When someone types a fairly neutral word into the Google search engine – as you know – if there isn’t a filter on the search, many questionable and unsavory websites pop up that have nothing to do with the key words that the child originally typed in. Pornographic websites and “adult” chatrooms will pop up. This of course, leads children unwittingly to the lion’s den of child predators.
“Chat rooms and instant private messages are two main tools pedophiles use to contact children on-line” (Shocking Facts About Child Abuse, Scary Facts Sheet, para. 5).
“There are 40,000 chatrooms where children can meet child predators” (Shocking Facts About Child Abuse, Scary Facts Sheet, para. 2).
“There is 100% chance of a child meeting a predator in a chatroom” (Shocking Facts About Child Abuse, Scary Facts Sheet, para. 6, FBI, 2002).
How do we keep children safe? This particular website: http://www.noslang.com/parents.php states that, as a parent, you should block “porn sites, set up filters, and even have a monitoring program to let you know if your kids are talking about sex, or porn, or meeting up with “Uncle Bob” from the chat room” (“Keeping Your Kids Safe Online, para. 1).
Also, this website discusses youth “slang” or code language that kids use to hide/disguise/conceal information from parents. This website http://www.noslang.com/ # offers a free internet slang decoder/translating service. You just copy and paste questionable content that your teen is im’ing (“instant messaging” for short) and there is a translation so you can monitor your kid’s activities!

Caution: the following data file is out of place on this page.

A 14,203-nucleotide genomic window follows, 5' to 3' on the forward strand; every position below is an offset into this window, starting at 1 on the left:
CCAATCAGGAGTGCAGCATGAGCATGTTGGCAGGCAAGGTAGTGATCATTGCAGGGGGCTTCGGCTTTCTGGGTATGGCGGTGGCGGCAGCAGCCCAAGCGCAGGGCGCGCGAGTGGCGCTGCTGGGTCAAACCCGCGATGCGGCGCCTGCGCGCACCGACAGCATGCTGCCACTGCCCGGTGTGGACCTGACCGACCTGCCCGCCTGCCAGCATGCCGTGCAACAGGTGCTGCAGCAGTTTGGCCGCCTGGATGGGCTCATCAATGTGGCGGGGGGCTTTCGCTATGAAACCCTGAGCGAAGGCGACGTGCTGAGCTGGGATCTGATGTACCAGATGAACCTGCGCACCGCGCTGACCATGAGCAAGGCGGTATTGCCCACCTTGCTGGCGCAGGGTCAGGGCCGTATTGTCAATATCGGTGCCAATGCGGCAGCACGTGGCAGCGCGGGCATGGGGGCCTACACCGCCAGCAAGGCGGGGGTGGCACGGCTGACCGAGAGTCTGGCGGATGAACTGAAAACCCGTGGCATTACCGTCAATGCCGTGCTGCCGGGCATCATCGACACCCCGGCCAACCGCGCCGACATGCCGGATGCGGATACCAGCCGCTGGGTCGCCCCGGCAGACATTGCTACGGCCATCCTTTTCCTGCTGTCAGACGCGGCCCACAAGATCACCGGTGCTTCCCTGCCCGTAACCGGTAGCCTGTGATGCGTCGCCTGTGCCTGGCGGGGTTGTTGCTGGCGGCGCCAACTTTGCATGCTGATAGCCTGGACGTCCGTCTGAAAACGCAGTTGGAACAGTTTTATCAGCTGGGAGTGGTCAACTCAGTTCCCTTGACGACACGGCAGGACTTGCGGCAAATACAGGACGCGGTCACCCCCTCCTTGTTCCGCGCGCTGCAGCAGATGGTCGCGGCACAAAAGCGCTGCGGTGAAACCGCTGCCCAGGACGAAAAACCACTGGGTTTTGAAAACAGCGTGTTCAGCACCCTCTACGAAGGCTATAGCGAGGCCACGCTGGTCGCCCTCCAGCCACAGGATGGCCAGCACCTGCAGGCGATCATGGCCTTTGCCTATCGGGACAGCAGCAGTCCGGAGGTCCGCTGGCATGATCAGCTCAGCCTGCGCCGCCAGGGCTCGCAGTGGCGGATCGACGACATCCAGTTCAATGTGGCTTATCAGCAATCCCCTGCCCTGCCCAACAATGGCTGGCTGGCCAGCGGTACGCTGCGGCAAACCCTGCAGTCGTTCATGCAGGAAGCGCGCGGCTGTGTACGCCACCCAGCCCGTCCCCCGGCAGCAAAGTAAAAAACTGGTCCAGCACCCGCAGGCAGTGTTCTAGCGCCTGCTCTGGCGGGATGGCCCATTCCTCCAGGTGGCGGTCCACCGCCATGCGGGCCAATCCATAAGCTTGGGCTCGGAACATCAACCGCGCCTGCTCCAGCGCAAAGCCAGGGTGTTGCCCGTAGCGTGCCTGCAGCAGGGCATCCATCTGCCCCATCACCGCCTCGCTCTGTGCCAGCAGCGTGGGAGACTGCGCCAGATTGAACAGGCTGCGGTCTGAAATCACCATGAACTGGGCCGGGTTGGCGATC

It’s best that you – as a parent – add your children as a friend onto their Facebook account as well as instant messaging services. Tell them that either they can allow you to have full viewing privileges of their profile, their “wall”, and their friends or they can use the internet without participating in social networking sites. Inductive questions like “What are some things you can do to keep yourself safe?” and “Let’s just say you know for a fact someone is stalking you. What would you do differently on the Web? Would you remove anything from your blog?” are a doorway to effective communication (Sullivan, 2006, questions 3 and 5).
This would help them to consider (without feeling threatened or punished) the consequences of their online actions in light of their personal safety. The inductive questions and discussions are meant to help your child realize that you are a concerned, loving, yet authoritative parent who only seeks to support them with safe online habits.
Bible, The (NIV). (2002). Zondervan NIV Bible. Grand Rapids, MI: Zondervan.
Internet Slang Dictionary and Translator. (n.d.). No Slang . Retrieved March 9, 2012, from http://www.noslang.com/#
Most Teens Say They’ve Met Strangers Online: New Nationwide Survey Reveals Teens Interact With Strangers On The Web. (2006, April 27). Dateline NBC . Retrieved March 9, 2012, from http://www.msnbc.msn.com/id/12502825/ns/dateline_nbc/
Shocking Facts about Child Abuse. (2009, September 29). Dream Catchers for Abused Children . Retrieved March 9, 2012, from http://dreamcatchersforabusedchildren.com/abuse/statistics/
Sullivan, B. (2006, February 3). After The Show, Talk To Your Kids: Predator Series An Excellent Chance For Dialogue. MSNBC TV . Retrieved March 9, 2012, from http://www.msnbc.msn.com/id/11115502/ns/msnbc_tv-101/